Proper hay sampling is critical to ensuring an accurate forage test. A lab test is only as good as the sample provided. A very small sample must represent the proper leaf-stem ratio, the legume/grass mix and reflect the presence of weeds.
Sampling variation is a significant problem in hay testing, and results in millions of dollars in lost revenue each year by either the buyer, seller or in animal performance. If sampling protocol is carefully followed, sampling variation can be reduced to an acceptable level, and the potential forage quality successfully predicted.
What to sample: A single lot of hay
When to sample: Sample the hay either as close to feeding or as close to sale as possible. Dry matter measurements may change after harvest and during storage. After hay has equilibrated to the range of 90% dry matter (10% moisture, depending upon humidity), it is typically quite stable. Dry matter measurements should be used to adjust quantity (tonnage, yield), not quality parameters, which should be compared on 100% dry matter basis.
Use adequate tools: Choose a sharp, well designed coring device
Sample at random: Walk around the stack as much as possible and sample bales at random. Both ends of bales should be sampled by walking around the stack. Don’t avoid or choose bales because they look especially bad or good.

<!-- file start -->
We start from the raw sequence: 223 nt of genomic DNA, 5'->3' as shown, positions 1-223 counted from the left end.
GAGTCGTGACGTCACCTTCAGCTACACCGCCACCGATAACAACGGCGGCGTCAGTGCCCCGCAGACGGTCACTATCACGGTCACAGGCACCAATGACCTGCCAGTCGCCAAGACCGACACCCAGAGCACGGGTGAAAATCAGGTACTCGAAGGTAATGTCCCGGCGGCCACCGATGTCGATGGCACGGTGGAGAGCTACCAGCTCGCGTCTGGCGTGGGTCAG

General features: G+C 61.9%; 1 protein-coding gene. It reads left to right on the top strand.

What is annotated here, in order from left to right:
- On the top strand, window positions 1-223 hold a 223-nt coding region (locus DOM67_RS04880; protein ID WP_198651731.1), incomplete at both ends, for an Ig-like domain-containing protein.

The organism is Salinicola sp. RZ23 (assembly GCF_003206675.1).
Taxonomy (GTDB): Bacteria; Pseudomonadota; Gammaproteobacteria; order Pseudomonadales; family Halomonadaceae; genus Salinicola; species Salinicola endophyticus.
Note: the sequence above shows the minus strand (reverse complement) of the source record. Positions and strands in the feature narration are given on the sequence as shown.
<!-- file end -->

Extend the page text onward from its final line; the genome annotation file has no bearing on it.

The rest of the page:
Take enough cores: Recommendation is a minimum of 20 cores for a composite sample to represent a hay lot. Sampling many locations and bales throughout the stack to create a composite sample is a key aspect of representing the full variation contained in a hay lot.
Use proper technique: Sample ends of hay bale, between strings or wires, not near the edge. The probe should be inserted at a 90-degree angle, 12”-18” deep. Do not sample in the same exact spot twice. Do not use any technique which is likely to misrepresent the leaf-stem ratio. The sides or the top of the bale should not be sampled. With round bales, sample towards middle of bale on an angle directly towards the centre of the bale.
Sample amount: Sampling should be done so that about a half pound of sample is produced. Too small samples don’t fairly represent the full range of variation in the hay lot. Large samples are excellent at representing the hay but cannot be easily ground by the labs.
Handle samples correctly: Put composite 20-core sample in a well-sealed plastic bag and protect from heat. Double bagging is beneficial, especially for dry matter measurements. Deliver to the lab as soon as possible.
Never split samples without grinding: It is important to occasionally double check the performance of your lab by comparing with other labs. However, never split unground samples and send them to two different labs. To test two labs, either grind and carefully split the sample or ask for your ground sample back to send to another lab. Use several samples to test average potential bias between labs.